Unfortunately, this heating process also damages many of the important nutrients in the milk.
Lactase, for example, which is the enzyme used to digest lactose (the sugar most concentrated in milk) is naturally occurring in raw milk but breaks down in the pasteurization process. This makes pasteurized milk much harder to digest because our bodies must produce all the lactase needed to break down the sugars, and not everyone’s body is capable of producing enough. In fact, in a study of lactose-intolerant people who drank raw milk, 82% reported no symptoms.
Probiotics are also killed off with heating. These are the good bacteria found in our gut, they help breakdown food during digestion and play a huge role in immunity. They are plentiful in raw milk, which actually contains more probiotics than pasteurized yogurt.
Important vitamins take a huge hit during pasteurization, usually reducing vitamin C by more than 50% and other water-soluble vitamins as much as 80%. Unfortunately vitamin B12 is pretty much completely destroyed in the process.
Proteins are also altered at high temperatures, particularly affected are the amino acids lysine and tyrosine. The proteins in milk exist as complex structures that warp at high temperatures and become less easily absorbed during digestion.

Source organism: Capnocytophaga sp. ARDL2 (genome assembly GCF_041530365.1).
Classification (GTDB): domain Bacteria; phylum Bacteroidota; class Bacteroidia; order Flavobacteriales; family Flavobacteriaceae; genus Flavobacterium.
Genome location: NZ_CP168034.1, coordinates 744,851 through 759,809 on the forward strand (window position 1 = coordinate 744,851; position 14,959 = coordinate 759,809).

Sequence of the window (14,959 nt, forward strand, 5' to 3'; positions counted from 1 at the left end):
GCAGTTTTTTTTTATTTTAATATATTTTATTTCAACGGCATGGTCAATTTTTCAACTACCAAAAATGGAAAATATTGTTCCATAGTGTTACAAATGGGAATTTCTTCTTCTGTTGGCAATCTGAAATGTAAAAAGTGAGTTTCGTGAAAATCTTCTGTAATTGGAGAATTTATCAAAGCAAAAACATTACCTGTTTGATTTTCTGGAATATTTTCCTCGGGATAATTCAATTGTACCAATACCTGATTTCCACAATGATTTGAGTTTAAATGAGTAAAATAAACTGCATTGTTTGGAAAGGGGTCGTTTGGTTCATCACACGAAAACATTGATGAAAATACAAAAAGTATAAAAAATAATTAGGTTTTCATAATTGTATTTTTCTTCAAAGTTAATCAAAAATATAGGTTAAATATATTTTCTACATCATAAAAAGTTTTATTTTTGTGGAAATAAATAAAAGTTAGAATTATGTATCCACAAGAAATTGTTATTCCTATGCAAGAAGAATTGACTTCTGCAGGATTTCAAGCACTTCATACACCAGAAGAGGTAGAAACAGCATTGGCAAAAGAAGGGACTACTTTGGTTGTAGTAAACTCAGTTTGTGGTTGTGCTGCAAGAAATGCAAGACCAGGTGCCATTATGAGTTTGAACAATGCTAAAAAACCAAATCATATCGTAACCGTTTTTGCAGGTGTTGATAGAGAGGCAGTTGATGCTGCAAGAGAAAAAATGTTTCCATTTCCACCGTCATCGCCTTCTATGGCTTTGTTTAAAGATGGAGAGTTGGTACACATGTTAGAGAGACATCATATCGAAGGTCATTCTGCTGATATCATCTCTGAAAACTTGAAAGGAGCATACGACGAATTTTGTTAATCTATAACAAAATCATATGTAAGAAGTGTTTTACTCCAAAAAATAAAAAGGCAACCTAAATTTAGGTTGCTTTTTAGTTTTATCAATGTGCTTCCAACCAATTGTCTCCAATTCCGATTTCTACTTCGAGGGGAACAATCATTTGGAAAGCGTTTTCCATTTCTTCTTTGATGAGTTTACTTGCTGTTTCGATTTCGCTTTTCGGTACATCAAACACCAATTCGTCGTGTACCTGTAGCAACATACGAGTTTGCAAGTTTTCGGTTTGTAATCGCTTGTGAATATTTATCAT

Now onto homogenization, which seems to be utilized for aesthetics more than health purposes. This process is used to break down fat into smaller pockets so it evenly disperses and doesn’t accumulate on the top of the milk, seemingly innocuous but the effect homogenization has on the nutrients in milk is significant. The milk is processed with very high pressure to break the fat down, these smaller accumulations of fat go rancid more quickly especially since pasteurized milk sits on the shelves for much longer.
Another huge problem with these smaller fat pockets is they are absorbed into the blood stream more quickly, transporting a compound called xanthine oxidase (XO) directly into blood vessels. XO is a harmful compound that damages the arterial wall and causes plaques to form. The normal-sized fat molecules in non-homogenized milk absorb more slowly and do not cause XO to cross into the bloodstream. According to Sally Fallon in Nourishing Traditions, “some research indicates that homogenized fats may contribute to heart disease.”
In addition to the preparation of dairy products, the diets and lifestyles of the animals the milk comes from is incredibly important to the quality of the final product. Most all factory farmed animals are kept indoors and grain-fed, generally GMO products like corn, soy and/or wheat. Even “organic” products can come from animals fed grains.